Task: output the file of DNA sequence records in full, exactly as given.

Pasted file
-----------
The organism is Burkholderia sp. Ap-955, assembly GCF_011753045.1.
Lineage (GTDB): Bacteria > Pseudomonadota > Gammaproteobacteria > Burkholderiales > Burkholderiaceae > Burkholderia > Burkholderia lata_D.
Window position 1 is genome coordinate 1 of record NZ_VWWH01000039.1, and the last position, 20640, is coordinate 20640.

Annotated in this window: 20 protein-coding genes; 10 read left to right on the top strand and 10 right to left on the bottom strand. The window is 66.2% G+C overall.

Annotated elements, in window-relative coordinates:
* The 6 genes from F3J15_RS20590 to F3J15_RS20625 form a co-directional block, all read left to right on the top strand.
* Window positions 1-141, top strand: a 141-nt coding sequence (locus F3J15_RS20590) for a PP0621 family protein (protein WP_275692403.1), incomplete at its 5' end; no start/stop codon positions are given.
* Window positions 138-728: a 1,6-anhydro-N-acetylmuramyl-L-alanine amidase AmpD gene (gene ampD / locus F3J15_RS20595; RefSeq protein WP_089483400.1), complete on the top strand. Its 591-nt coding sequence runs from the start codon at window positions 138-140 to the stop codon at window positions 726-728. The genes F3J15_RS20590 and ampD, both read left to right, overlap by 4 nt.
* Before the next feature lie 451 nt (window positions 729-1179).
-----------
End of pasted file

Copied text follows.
The organism is Burkholderia sp. Ap-955, assembly GCF_011753045.1.
Lineage (GTDB): Bacteria > Pseudomonadota > Gammaproteobacteria > Burkholderiales > Burkholderiaceae > Burkholderia > Burkholderia lata_D.
Window position 1 is genome coordinate 1 of record NZ_VWWH01000039.1, and the last position, 20640, is coordinate 20640.

Annotated in this window: 20 protein-coding genes; 10 read left to right on the top strand and 10 right to left on the bottom strand. The window is 66.2% G+C overall.

Annotated elements, in window-relative coordinates:
* The 6 genes from F3J15_RS20590 to F3J15_RS20625 form a co-directional block, all read left to right on the top strand.
* Window positions 1-141, top strand: a 141-nt coding sequence (locus F3J15_RS20590) for a PP0621 family protein (protein WP_275692403.1), incomplete at its 5' end; no start/stop codon positions are given.
* Window positions 138-728: a 1,6-anhydro-N-acetylmuramyl-L-alanine amidase AmpD gene (gene ampD / locus F3J15_RS20595; RefSeq protein WP_089483400.1), complete on the top strand. Its 591-nt coding sequence runs from the start codon at window positions 138-140 to the stop codon at window positions 726-728. The genes F3J15_RS20590 and ampD, both read left to right, overlap by 4 nt.
* Before the next feature lie 451 nt (window positions 729-1179).